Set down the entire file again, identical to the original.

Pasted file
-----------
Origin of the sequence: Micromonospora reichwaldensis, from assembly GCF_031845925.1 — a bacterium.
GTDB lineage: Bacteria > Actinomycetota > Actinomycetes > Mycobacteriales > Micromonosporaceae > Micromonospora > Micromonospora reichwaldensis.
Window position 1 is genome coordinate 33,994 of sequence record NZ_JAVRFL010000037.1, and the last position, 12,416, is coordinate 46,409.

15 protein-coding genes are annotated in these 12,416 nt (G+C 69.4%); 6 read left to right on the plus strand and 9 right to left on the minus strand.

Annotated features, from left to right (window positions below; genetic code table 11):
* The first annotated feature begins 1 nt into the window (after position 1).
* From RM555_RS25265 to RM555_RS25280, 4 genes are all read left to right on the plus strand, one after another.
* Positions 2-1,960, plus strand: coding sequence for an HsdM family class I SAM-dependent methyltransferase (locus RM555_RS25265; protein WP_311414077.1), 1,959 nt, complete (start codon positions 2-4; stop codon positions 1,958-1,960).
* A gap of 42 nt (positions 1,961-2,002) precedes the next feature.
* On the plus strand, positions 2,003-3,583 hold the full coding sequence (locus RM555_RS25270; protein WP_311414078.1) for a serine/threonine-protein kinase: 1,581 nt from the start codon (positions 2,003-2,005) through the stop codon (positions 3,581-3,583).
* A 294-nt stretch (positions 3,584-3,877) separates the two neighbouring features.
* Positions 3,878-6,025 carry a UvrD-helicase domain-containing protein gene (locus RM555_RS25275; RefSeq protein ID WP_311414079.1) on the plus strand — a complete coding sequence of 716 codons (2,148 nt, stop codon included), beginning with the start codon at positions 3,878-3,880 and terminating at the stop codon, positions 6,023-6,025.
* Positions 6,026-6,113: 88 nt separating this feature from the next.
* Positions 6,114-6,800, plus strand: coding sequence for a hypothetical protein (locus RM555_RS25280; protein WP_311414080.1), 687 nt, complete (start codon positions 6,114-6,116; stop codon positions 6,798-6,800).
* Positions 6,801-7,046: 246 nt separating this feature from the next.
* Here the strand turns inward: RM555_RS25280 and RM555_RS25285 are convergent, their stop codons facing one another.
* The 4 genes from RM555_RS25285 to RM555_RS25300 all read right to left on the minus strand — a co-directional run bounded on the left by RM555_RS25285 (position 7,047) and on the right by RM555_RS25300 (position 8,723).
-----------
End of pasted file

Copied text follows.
Origin of the sequence: Micromonospora reichwaldensis, from assembly GCF_031845925.1 — a bacterium.
GTDB lineage: Bacteria > Actinomycetota > Actinomycetes > Mycobacteriales > Micromonosporaceae > Micromonospora > Micromonospora reichwaldensis.
Window position 1 is genome coordinate 33,994 of sequence record NZ_JAVRFL010000037.1, and the last position, 12,416, is coordinate 46,409.

15 protein-coding genes are annotated in these 12,416 nt (G+C 69.4%); 6 read left to right on the plus strand and 9 right to left on the minus strand.

Annotated features, from left to right (window positions below; genetic code table 11):
* The first annotated feature begins 1 nt into the window (after position 1).
* From RM555_RS25265 to RM555_RS25280, 4 genes are all read left to right on the plus strand, one after another.
* Positions 2-1,960, plus strand: coding sequence for an HsdM family class I SAM-dependent methyltransferase (locus RM555_RS25265; protein WP_311414077.1), 1,959 nt, complete (start codon positions 2-4; stop codon positions 1,958-1,960).
* A gap of 42 nt (positions 1,961-2,002) precedes the next feature.
* On the plus strand, positions 2,003-3,583 hold the full coding sequence (locus RM555_RS25270; protein WP_311414078.1) for a serine/threonine-protein kinase: 1,581 nt from the start codon (positions 2,003-2,005) through the stop codon (positions 3,581-3,583).
* A 294-nt stretch (positions 3,584-3,877) separates the two neighbouring features.
* Positions 3,878-6,025 carry a UvrD-helicase domain-containing protein gene (locus RM555_RS25275; RefSeq protein ID WP_311414079.1) on the plus strand — a complete coding sequence of 716 codons (2,148 nt, stop codon included), beginning with the start codon at positions 3,878-3,880 and terminating at the stop codon, positions 6,023-6,025.
* Positions 6,026-6,113: 88 nt separating this feature from the next.
* Positions 6,114-6,800, plus strand: coding sequence for a hypothetical protein (locus RM555_RS25280; protein WP_311414080.1), 687 nt, complete (start codon positions 6,114-6,116; stop codon positions 6,798-6,800).
* Positions 6,801-7,046: 246 nt separating this feature from the next.
* Here the strand turns inward: RM555_RS25280 and RM555_RS25285 are convergent, their stop codons facing one another.
* The 4 genes from RM555_RS25285 to RM555_RS25300 all read right to left on the minus strand — a co-directional run bounded on the left by RM555_RS25285 (position 7,047) and on the right by RM555_RS25300 (position 8,723).